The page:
(L-r) Tayla Solomon, Blessin Giraldo, and Cori Grainger at the Conrad Hotel in New York. (MMoore Photo)

“We’re inspiring people all over,” is what Cori Grainger told EURweb recently at the Conrad Hotel in New York. “Not only the city, not only the nation, but the world. Our real life story is being released in different countries, and that’s not something I ever thought would happen.”

Directed by Amanda Lipitz, “Step” tells the inspirational story of three seniors—Blessin Giraldo, Tayla Solomon, and Grainger—who attend the Baltimore Leadership School for Young Women established to help underserved girls prepare for college. The ladies talked to EURweb exclusively about their journey.

EURweb: Watching some of your steps remind me of the South African Boot dance.

CORI GRANGER: Yes, Step comes from Africa, predominantly from the West side of Africa. But it’s something that really made its way towards the Americas, north and South America, through the transatlantic slave trade. It was something that helped them.

It was like a language. There’s a lot of different languages in Africa, and step was something that everybody could understand on a common level. They used it to exchange resources, learn different things from each other, then it made its way to America.      

EURweb: In your wildest dreams, did any of you ever think Step would bring you this far?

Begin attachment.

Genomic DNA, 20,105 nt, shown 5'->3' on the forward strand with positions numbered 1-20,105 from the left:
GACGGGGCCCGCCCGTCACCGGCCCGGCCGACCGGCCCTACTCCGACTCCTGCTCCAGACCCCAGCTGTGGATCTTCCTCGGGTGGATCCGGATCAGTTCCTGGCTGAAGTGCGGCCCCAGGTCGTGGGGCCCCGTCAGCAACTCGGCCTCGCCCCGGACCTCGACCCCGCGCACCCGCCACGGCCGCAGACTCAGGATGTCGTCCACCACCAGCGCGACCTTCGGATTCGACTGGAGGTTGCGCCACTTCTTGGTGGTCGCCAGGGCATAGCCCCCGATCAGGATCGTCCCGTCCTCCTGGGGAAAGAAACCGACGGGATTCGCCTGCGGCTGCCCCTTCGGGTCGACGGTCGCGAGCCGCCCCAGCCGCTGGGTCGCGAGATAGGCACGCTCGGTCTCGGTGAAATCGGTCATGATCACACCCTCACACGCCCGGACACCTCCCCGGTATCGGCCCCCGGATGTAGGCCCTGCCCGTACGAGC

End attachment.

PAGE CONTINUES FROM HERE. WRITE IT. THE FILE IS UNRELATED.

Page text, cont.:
BLESSIN GIRALDO: Oh yeah, definitely. And for me, it’s kind of like we’re rock stars on a world tour. But we actually have a message; we’re educating people about the history of step, about Baltimore, about education.

CG: I say no. This was never my dream. I’ve never dreamt to be on the big screen, to be a celebrity or be living this glam life. I mean, it’s cool but this was never my dream.   

Tayla Solomon, Cori Grainger, and Blessin Giraldo, get in step in the documentary film, “STEP.” – Fox Searchlight Pictures/20th Century Fox Film Corporation

 EURweb: Would you say education is key to your journey here?

TAYLA SOLOMON: I think education is really important and it’s the best thing that can be free. Personally, I don’t believe in private school education because I believe that people that come from public schools are just as capable as those who don’t. Educators are important as well. Don’t come to school just to teach and get a check. To make someone believe in himself or herself, the possibilities are endless

EURweb: What’s next?

CG: We’ll all be sophomores in the fall. I’ll be at Johns Hopkins University studying Computer Science and International Studies, with a minor in Spanish.

BG: I’m attending the University of Baltimore, majoring in business marketing, with a double minor in Communications and Graphic Design.

TS: I will be attending Alabama Agricultural & Mechanical University. I’m currently studying Urban Planning with a minor in Political Science.

“Step” opens in selected theaters this week.